Similarly, a comparison of our study and the study of the black population of metropolitan Cincinnati, Ohio,10 demonstrates that although black Americans have higher overall age- and sex-adjusted ischemic stroke incidence (246 per 100 000) compared with whites (147 per 100 000), the incidence of stroke due to large-vessel atherosclerosis with stenosis is significantly greater among whites (27 per 100 000) than blacks (17 per 100 000). This difference cannot be attributed to a disparity in procedure rates because the same proportion (54%) of patients in our study and in the study by Woo et al received diagnostic tests to detect carotid stenosis. Clearly, biological differences in stroke mechanism as well as biological differences in the intracranial and extracranial distribution of atherosclerosis between blacks and whites11 12 could account for a significant portion of the 2- to 3-fold higher carotid endarterectomy rates reported for whites compared with blacks in Massachusetts, California, and the Veterans Affairs Medical Centers.8 13 14 15
Subtype-specific stroke incidence rates thus permit an informed and objective assessment of various hypotheses that have been proposed to explain race and sex differences in cerebral angiography and carotid endarterectomy rates in the United States.8 9 13 14 15 16 Conclusions from studies that use large administrative databases8 9 13 14 15 must be made in the context of knowledge of race and sex differences in disease biology. Otherwise, it is difficult to assess the importance of other putative explanations for race and sex disparity, such as exclusion from care on “socioeconomic rather than clinical grounds” or even “de facto discrimination” against ethnic or sex groups on the part of physicians, as have been proposed by some.8 13 14 15 16
Subtype-specific incidence rates permit estimation of the annual number of first ischemic strokes occurring in the United States for each subtype. The subtype-specific age- and sex-adjusted incidence rates for ischemic stroke among blacks residing in the metropolitan area of Cincinnati, Ohio,10 are as follows (all per 100 000): atherosclerosis with stenosis, 17 (95% CI, 8 to 26); cardioembolic, 56 (95% CI, 40 to 73); lacuna, 52 (95% CI, 36 to 68); uncertain cause, 103 (95% CI, 80 to 126); and other causes, 17 (95% CI, 9 to 26). With the age- and sex-adjusted subtype-specific incidence rates from our present study of a largely white population of Rochester (Table 3⇑) as estimates for the entire nonblack US population, the incidence rates reported by Woo et al10 as estimates for the entire black US population, the 1996 estimate of the total US population as 268 000 000, and the 1990 census report of 13% blacks in the US population,5 10 17 it is estimated that the total number of first ischemic strokes occurring in the United States each year is approximately 430 000, of which 69 000 are due to large-vessel atherosclerosis with stenosis, 113 000 are cardioembolic, 76 000 are lacunae, 157 000 are infarcts of unknown or nonobvious cause, and 15 000 are due to uncommon mechanisms.
Our population-based study provides a different perspective on the relative frequency of ischemic stroke subtypes and their risk factors compared with referral-based studies.18 The proportion of patients with cardioembolic stroke in our population was greater than the proportion with either lacunar infarction or atherosclerosis with stenosis, whereas lacunae constituted the single largest subtype of ischemic stroke of identifiable cause in the NINDS Stroke Data Bank.18 19 These differences could be due to race, sex, and age differences between stroke patients in our community and those enrolled in the Stroke Data Bank. Alternatively, selection factors inherent in the referral of patients to tertiary care hospitals that participated in the NINDS Stroke Data Bank and to stroke specialists within those hospitals may account for the different distribution of subtypes in the Stroke Data Bank compared with our study.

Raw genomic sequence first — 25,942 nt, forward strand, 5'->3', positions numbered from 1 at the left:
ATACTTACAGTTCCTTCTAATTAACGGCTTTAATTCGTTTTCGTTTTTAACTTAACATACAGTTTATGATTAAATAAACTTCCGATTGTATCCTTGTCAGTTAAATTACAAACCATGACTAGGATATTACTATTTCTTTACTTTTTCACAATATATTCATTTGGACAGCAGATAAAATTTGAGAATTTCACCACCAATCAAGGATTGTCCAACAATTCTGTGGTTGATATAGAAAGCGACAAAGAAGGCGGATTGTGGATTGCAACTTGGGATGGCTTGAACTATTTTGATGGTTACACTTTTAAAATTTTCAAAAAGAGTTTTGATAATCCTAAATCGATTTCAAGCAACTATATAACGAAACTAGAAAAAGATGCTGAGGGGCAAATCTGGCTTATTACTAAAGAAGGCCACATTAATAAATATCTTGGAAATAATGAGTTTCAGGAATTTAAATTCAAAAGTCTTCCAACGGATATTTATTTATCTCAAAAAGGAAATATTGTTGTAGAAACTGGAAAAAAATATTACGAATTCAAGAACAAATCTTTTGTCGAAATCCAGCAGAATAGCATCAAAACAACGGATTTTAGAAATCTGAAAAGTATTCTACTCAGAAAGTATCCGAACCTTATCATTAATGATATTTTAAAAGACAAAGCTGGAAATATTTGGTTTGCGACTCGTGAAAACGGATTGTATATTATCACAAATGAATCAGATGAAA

Like the Oxfordshire Community Stroke Project,20 we found no association between lacunae and either diabetes or hypertension, in contrast to inferences drawn from nonpopulation-based studies of hospitalized patients.19 In fact, the frequency of hypertension was strikingly similar among patients in our population with stroke due to large-vessel disease, cardioembolic stroke, and lacunae (Table 1⇑). We found no difference in history of prior transient ischemic attack among subtypes in our study, in contrast to referral-based studies.19 The independent association between smoking and ischemic stroke due to large-vessel atherosclerosis with stenosis in our community is consistent with previous observations that smoking is a strong predictor of intracranial and extracranial carotid artery stenosis among patients undergoing arteriography, especially among whites.21 22 23
In summary, population-based studies of subtype-specific ischemic stroke incidence rates and risk factors provide a means of more accurately quantifying the societal stroke burden attributable to each ischemic stroke mechanism, comparing racial and sex differences in stroke mechanisms, and clarifying risk factor associations for different ischemic stroke subtypes.
This study was supported by the National Institute of Neurological Disorders and Stroke (NS06663), Agency for Health Care Policy Research (282–91-0028), and National Institutes of Health and United States Public Health Service (AR30582).
Reprint requests to George W. Petty, MD, Division of Cerebrovascular Diseases, Mayo Clinic, 200 First Street SW, Rochester, MN 55905.
- Received May 18, 1999.
- Revision received July 2, 1999.
- Accepted July 2, 1999.
- Copyright © 1999 by American Heart Association